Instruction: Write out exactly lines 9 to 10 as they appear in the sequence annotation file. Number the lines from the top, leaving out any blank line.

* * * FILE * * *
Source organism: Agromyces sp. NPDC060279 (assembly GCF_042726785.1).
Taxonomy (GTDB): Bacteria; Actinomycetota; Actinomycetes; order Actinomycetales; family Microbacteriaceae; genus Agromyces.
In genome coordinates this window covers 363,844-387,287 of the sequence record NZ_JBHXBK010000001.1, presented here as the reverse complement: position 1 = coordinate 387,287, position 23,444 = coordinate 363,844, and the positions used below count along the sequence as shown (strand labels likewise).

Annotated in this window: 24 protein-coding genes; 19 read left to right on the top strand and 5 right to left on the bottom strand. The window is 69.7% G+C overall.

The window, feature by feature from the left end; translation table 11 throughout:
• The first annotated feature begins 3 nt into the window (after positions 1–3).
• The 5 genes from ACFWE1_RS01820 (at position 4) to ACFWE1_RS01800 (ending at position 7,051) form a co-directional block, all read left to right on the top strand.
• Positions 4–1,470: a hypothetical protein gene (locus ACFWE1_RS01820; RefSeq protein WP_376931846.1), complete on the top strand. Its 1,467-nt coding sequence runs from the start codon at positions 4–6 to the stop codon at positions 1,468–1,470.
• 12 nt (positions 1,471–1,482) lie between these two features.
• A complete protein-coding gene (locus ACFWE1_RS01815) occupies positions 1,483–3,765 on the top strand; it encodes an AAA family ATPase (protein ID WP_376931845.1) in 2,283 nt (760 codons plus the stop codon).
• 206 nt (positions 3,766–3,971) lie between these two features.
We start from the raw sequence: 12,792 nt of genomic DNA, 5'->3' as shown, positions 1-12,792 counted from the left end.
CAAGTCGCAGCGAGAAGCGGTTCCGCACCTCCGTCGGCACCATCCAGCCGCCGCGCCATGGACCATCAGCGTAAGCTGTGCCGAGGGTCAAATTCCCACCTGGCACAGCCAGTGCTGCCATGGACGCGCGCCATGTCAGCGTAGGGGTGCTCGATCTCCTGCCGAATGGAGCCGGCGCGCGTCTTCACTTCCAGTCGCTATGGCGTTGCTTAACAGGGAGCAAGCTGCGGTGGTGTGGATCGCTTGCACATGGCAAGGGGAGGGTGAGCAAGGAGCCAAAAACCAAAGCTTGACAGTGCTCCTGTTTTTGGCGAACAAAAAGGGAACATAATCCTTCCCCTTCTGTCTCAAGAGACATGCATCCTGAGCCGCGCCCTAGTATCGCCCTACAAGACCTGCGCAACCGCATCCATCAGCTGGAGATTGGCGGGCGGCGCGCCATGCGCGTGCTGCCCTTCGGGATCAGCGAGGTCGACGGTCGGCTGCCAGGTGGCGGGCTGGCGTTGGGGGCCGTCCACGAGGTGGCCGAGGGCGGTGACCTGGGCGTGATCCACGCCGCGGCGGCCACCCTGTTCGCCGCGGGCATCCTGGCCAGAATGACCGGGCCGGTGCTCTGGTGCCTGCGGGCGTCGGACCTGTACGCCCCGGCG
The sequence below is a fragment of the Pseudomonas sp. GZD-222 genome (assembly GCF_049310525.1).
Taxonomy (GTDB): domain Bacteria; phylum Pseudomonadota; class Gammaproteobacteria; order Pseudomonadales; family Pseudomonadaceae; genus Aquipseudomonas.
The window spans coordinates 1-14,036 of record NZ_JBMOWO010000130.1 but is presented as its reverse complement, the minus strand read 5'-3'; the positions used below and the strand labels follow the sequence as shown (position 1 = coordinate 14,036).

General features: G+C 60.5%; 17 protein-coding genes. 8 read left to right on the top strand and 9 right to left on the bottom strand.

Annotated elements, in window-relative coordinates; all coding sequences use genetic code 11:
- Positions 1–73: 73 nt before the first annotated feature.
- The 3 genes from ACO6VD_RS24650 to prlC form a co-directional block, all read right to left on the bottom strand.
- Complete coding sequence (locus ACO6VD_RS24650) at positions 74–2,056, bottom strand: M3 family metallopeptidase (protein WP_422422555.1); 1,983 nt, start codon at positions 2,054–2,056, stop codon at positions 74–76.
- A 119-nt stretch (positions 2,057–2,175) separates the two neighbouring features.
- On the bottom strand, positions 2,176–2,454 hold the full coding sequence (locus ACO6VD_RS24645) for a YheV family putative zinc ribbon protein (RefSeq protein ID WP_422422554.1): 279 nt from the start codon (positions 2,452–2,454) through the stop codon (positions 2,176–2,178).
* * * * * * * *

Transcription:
• 12 nt (positions 1,471–1,482) lie between these two features.
• A complete protein-coding gene (locus ACFWE1_RS01815) occupies positions 1,483–3,765 on the top strand; it encodes an AAA family ATPase (protein ID WP_376931845.1) in 2,283 nt (760 codons plus the stop codon).